Although exercise and fitness are traditionally put into the three categories of strength, flexibility and cardio; Kinesiology (the field that studies exercise and human movement) has been rapidly expanding the last few decades. Kinesiology has begun looking at other aspects of exercise and fitness such as mental training for performance; corrective exercise, motor control and therapy and balance and stabilization training. Within the exercise and fitness continuum, balance and stabilization training has become the foundation and is seen as a prerequisite to other forms of fitness like strength, cardio and sports performance. Mental training is part of the higher levels of training, along with sports performance.

      Hatha Yoga excels in both balance and stabilization training, as well as mental training. It is even used by many therapists (Physical Therapist, Occupational Therapists, etc. Yoga Therapists are not actually therapists, unless they have some form of medical credential outside of their Yoga training) for pre and post rehab purposes. More specifically, Yoga helps people foster greater levels of kinesthetic awareness and proprioception (essentially where their body is in space and fine motor control), as well as balance. These are things almost everyone, from the elderly and those recovering from injuries to top level athletes, need more of. On the mental training front, most sport and performance psychology skills come down to meditation, mindfulness and using the breath to control arousal and anxiety or visualizing success. 

        Yoga As Exercise Q&A

        • Is Yoga A Complete Fitness and Exercise Practice? 

        Although Yoga is a great movement practice and can be used as exercise, as you read above, it is lacking in some areas and excels at others. When picking an exercise and fitness program to follow, it is important to match your training to your goals. Most exercise regiments do not hit all of the different aspects of fitness. If you're goal is greater mobility, balance and coordination or to help you destress and relax, then Yoga is a great practice. If you're goal is bodybuilding, snowboarding or gymnastics, Yoga probably isn't the best fitness regiment for those goals. It could definitely be a good addition to those peoples' main routine though, helping them stay limber and aiding in active recovery.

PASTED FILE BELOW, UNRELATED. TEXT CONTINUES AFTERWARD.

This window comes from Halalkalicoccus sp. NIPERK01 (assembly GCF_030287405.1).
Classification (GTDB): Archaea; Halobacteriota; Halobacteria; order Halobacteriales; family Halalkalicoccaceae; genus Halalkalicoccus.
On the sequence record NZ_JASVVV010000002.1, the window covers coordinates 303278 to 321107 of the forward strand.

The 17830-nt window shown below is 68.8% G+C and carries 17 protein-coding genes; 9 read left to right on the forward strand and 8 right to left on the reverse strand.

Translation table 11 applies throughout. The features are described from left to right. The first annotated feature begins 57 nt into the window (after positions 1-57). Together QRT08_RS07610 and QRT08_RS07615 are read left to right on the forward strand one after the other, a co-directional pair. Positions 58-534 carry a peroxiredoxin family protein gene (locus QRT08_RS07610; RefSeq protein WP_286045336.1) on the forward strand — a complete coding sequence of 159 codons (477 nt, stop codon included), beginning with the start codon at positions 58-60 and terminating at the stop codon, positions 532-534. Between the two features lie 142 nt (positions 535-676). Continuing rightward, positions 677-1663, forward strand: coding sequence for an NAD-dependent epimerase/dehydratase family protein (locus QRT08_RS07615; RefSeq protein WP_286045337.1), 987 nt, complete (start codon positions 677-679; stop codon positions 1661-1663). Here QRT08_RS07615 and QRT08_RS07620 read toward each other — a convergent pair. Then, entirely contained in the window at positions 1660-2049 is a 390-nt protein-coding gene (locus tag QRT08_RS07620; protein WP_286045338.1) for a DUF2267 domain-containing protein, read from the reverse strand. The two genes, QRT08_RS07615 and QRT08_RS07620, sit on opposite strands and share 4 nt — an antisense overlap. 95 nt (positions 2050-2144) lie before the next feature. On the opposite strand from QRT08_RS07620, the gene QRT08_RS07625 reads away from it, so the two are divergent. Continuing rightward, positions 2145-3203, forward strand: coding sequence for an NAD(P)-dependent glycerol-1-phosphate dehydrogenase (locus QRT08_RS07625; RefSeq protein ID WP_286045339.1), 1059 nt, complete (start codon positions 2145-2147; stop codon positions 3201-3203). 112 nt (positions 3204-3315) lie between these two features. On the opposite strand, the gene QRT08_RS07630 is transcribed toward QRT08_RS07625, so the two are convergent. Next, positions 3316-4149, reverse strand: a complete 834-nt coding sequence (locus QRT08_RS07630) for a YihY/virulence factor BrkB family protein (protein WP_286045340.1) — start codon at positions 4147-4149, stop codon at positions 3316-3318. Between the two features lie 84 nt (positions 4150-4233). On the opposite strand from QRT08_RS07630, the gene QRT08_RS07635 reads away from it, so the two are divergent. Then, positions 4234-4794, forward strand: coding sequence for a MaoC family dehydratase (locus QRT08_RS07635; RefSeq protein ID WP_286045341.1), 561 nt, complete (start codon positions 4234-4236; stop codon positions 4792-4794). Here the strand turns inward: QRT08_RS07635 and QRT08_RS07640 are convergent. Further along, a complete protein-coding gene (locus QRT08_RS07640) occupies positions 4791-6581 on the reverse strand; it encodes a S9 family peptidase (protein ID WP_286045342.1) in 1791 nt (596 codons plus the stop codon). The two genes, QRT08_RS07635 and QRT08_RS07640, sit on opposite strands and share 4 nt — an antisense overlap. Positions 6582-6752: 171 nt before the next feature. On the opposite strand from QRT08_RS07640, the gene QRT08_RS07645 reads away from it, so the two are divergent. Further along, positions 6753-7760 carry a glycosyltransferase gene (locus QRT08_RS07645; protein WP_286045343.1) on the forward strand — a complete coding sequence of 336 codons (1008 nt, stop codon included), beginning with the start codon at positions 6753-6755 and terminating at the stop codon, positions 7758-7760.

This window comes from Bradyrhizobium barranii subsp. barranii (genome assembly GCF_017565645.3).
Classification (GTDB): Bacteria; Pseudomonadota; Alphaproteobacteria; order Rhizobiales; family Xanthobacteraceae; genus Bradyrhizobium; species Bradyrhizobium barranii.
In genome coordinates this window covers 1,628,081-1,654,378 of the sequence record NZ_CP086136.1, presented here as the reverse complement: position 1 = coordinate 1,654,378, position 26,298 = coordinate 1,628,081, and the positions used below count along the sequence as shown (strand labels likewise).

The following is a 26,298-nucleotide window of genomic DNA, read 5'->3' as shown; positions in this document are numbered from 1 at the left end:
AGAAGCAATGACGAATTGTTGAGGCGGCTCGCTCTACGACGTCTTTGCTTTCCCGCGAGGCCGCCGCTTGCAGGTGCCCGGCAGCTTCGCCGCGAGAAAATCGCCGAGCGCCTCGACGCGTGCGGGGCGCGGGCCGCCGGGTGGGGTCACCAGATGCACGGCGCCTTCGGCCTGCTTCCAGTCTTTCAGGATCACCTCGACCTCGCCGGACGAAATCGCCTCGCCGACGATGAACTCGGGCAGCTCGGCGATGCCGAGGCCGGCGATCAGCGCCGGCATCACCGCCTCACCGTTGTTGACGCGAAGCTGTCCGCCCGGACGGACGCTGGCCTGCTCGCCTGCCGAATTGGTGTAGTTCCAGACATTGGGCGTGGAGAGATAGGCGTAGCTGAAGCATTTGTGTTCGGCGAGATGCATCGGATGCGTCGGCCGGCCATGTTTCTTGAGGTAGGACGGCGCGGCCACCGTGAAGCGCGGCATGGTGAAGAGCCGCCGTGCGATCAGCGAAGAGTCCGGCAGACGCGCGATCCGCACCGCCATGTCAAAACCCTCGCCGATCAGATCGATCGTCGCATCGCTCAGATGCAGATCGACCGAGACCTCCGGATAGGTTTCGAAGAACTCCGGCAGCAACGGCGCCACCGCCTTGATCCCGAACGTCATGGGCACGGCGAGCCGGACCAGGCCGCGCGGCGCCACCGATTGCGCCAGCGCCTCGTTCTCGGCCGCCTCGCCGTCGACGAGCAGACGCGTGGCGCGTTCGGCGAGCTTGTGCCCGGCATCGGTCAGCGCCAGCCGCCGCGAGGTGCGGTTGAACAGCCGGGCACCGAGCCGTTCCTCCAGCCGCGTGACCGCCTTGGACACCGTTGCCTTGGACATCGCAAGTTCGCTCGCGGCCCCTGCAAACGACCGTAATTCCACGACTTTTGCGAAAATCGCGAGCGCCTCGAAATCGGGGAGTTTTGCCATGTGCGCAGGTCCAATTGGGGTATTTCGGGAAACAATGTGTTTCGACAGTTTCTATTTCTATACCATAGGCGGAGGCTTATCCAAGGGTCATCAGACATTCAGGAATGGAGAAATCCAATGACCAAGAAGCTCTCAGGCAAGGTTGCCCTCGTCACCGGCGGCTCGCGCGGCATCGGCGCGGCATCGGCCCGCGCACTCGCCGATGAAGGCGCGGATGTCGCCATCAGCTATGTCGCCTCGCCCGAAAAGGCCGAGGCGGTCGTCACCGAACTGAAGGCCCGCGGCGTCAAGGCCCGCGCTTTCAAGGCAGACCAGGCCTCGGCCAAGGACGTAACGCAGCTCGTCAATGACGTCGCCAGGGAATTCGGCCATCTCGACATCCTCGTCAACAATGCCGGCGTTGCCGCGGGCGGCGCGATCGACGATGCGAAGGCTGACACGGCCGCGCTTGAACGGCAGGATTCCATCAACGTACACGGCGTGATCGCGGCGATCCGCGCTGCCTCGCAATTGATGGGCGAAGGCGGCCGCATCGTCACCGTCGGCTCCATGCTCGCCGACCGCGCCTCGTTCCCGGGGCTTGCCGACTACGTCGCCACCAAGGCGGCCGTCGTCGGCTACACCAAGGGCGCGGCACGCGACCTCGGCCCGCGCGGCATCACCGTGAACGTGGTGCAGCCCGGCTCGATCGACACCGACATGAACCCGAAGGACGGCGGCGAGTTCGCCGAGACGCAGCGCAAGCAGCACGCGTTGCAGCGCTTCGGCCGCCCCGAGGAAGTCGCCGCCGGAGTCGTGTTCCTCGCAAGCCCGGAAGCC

• What Can We Add To Yoga To Make Our Fitness Practice More Complete? 

        Yoga is lacking in strength training and cardio training. Essentially, you need a resistance training program, a cardio program and a mobility/balance/stabilization program for total physical fitness. So, adding in a form of resistance training and cardiovascular training to your Yoga practice would complement and round out your fitness and exercise regiment. This could look many different ways, but I like to mix weight lifting, Yoga and cycling/hiking for a complete health and fitness program.

        • Who Would Yoga Be A Good Type Of Exercise For? 

          Yoga is a great form of exercise for anyone and everyone. It has a lot to offer and anyone, regardless of the demographic, could take something from a regular Yoga practice. It is an especially good form of exercise and fitness for people who want to work on balance, coordination, flexibility and mobility. It will also help with modest strength gains in the legs and core. This would make it suitable for everyone, even the most seasoned athletes (especially as a form of active recovery). These aspects, as well as Yoga being generally low impact, make it a great form of exercise and fitness for the elderly.